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Re-imagining students’ becomings: new approaches to thinking and doing transition.

Gravett, Karen (2020) Re-imagining students’ becomings: new approaches to thinking and doing transition. Doctoral thesis, University of Surrey.

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This thesis focuses on educational transitions and how these are understood within contemporary higher education. This area of theory and practice has developed particular significance in recent years as institutions seek to widen access to higher education, to promote retention and to foster a positive ‘student experience’. However, throughout the papers that comprise this thesis, I have sought to demonstrate the need to shift our attention away from traditional approaches to thinking and doing transition. I contend that despite the significance of transition in informing policy, research, and practice, such approaches are under-theorised, and are often underpinned by simplistic assumptions regarding how transition is understood. These normative assumptions reproduce, reiterate, and sustain a paradigmatic grand narrative of transition where the subject is often constructed as in deficit: ill-prepared for higher education and in need of support to navigate this challenging process of change. In order to move the field forward within this critical area of theory and practice, I explore how new theoretical approaches can offer us alternative lenses through which to view transition, and the wider concept of individuals’ experiences of development and change. I employ concepts of pedagogic frailty, troublesome knowledge, and I also engage with the work of poststructuralist theorists including Deleuze and Guattari, Butler, and Foucault. In addition, I also examine the potential of new methodologies to regenerate approaches to doing research into student transitions and I explore the use of concept mapping, story completion, and new analytical approaches. Together these new directions for thinking and doing transition offer a means in which to understand the diversity of students’ experiences within higher education, in a more meaningful and generative way.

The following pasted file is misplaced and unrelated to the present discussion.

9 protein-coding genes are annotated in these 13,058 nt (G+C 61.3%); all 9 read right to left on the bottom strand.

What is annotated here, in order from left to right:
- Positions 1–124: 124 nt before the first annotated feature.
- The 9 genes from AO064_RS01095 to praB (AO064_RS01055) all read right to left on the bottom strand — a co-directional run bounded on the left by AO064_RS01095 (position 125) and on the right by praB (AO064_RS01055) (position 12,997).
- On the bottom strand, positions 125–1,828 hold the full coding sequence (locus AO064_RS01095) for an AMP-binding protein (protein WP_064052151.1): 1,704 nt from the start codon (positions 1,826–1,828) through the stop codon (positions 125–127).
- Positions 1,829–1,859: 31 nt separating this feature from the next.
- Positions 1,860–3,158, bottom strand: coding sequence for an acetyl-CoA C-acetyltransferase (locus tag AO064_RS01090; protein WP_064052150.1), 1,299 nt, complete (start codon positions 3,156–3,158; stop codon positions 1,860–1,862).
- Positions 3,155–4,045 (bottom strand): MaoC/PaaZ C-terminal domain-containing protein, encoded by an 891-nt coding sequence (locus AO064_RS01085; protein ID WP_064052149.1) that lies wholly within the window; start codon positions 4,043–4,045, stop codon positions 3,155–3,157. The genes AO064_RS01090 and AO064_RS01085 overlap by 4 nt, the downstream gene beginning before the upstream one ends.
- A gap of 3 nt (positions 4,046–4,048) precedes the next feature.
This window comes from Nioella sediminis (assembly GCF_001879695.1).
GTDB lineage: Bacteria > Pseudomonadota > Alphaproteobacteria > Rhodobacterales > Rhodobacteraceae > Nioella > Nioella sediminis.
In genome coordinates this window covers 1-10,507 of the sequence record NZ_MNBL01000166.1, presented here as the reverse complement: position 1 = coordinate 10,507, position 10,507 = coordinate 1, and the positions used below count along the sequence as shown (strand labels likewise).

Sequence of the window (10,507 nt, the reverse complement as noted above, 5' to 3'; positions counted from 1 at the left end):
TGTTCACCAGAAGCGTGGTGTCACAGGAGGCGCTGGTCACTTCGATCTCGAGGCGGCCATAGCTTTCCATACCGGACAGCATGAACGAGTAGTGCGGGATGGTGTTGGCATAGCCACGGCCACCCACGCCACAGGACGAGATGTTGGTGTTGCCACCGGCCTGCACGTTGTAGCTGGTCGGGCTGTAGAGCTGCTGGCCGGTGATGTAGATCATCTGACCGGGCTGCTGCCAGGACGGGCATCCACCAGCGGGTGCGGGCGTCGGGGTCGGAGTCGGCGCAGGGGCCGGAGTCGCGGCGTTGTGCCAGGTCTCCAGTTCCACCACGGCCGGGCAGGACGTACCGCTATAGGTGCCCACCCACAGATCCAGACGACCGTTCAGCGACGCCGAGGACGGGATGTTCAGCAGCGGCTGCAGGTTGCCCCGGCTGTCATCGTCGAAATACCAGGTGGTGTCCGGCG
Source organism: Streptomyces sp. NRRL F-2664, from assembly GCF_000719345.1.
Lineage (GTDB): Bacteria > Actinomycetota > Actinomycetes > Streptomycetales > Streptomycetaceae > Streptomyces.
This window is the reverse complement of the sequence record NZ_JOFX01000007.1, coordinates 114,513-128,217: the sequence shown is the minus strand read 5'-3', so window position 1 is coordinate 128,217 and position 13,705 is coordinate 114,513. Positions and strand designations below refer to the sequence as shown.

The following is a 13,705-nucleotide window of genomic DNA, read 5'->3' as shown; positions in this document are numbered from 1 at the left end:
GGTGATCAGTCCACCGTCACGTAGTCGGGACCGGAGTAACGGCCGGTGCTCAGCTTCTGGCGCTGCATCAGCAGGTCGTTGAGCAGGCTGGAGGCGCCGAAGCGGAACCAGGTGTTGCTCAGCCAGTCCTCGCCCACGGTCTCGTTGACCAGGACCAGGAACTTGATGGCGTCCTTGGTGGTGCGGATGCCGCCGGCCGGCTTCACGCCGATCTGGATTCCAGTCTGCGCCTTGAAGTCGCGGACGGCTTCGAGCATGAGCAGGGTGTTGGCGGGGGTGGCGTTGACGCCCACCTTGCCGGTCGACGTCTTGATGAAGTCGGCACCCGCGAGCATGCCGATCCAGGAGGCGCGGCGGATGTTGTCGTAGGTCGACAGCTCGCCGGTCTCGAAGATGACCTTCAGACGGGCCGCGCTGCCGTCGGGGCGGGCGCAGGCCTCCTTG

Item Type: Thesis (Doctoral)
Divisions : Theses
Authors : Gravett, Karen
Date : 29 May 2020
Funders : N/A
DOI : 10.15126/thesis.00856603
Contributors :
Depositing User : Diane Maxfield
Date Deposited : 09 Jul 2020 09:48
Last Modified : 09 Jul 2020 09:49

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